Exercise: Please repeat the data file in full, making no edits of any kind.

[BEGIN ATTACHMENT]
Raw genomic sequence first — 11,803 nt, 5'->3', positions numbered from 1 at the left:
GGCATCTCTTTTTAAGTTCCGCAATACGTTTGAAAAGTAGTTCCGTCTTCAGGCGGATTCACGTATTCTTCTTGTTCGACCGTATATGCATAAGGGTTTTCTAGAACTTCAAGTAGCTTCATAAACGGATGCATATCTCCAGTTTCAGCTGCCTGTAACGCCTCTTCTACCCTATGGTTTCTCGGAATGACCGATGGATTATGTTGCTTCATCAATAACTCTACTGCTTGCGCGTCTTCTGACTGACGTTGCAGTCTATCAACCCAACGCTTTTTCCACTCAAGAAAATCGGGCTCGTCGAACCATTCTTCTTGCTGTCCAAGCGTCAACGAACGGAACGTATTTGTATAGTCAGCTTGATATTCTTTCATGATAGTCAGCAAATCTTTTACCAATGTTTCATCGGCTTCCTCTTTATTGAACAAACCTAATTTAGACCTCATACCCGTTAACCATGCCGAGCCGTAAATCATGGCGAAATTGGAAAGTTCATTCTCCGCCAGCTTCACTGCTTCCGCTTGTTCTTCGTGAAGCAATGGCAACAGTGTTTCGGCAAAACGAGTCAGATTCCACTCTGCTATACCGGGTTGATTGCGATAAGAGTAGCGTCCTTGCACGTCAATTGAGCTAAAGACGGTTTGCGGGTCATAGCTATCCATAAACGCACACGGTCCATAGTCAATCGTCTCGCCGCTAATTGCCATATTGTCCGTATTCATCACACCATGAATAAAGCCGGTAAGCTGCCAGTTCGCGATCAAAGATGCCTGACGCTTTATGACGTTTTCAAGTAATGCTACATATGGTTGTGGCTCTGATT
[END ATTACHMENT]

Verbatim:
Raw genomic sequence first — 11,803 nt, 5'->3', positions numbered from 1 at the left:
GGCATCTCTTTTTAAGTTCCGCAATACGTTTGAAAAGTAGTTCCGTCTTCAGGCGGATTCACGTATTCTTCTTGTTCGACCGTATATGCATAAGGGTTTTCTAGAACTTCAAGTAGCTTCATAAACGGATGCATATCTCCAGTTTCAGCTGCCTGTAACGCCTCTTCTACCCTATGGTTTCTCGGAATGACCGATGGATTATGTTGCTTCATCAATAACTCTACTGCTTGCGCGTCTTCTGACTGACGTTGCAGTCTATCAACCCAACGCTTTTTCCACTCAAGAAAATCGGGCTCGTCGAACCATTCTTCTTGCTGTCCAAGCGTCAACGAACGGAACGTATTTGTATAGTCAGCTTGATATTCTTTCATGATAGTCAGCAAATCTTTTACCAATGTTTCATCGGCTTCCTCTTTATTGAACAAACCTAATTTAGACCTCATACCCGTTAACCATGCCGAGCCGTAAATCATGGCGAAATTGGAAAGTTCATTCTCCGCCAGCTTCACTGCTTCCGCTTGTTCTTCGTGAAGCAATGGCAACAGTGTTTCGGCAAAACGAGTCAGATTCCACTCTGCTATACCGGGTTGATTGCGATAAGAGTAGCGTCCTTGCACGTCAATTGAGCTAAAGACGGTTTGCGGGTCATAGCTATCCATAAACGCACACGGTCCATAGTCAATCGTCTCGCCGCTAATTGCCATATTGTCCGTATTCATCACACCATGAATAAAGCCGGTAAGCTGCCAGTTCGCGATCAAAGATGCCTGACGCTTTATGACGTTTTCAAGTAATGCTACATATGGTTGTGGCTCTGATT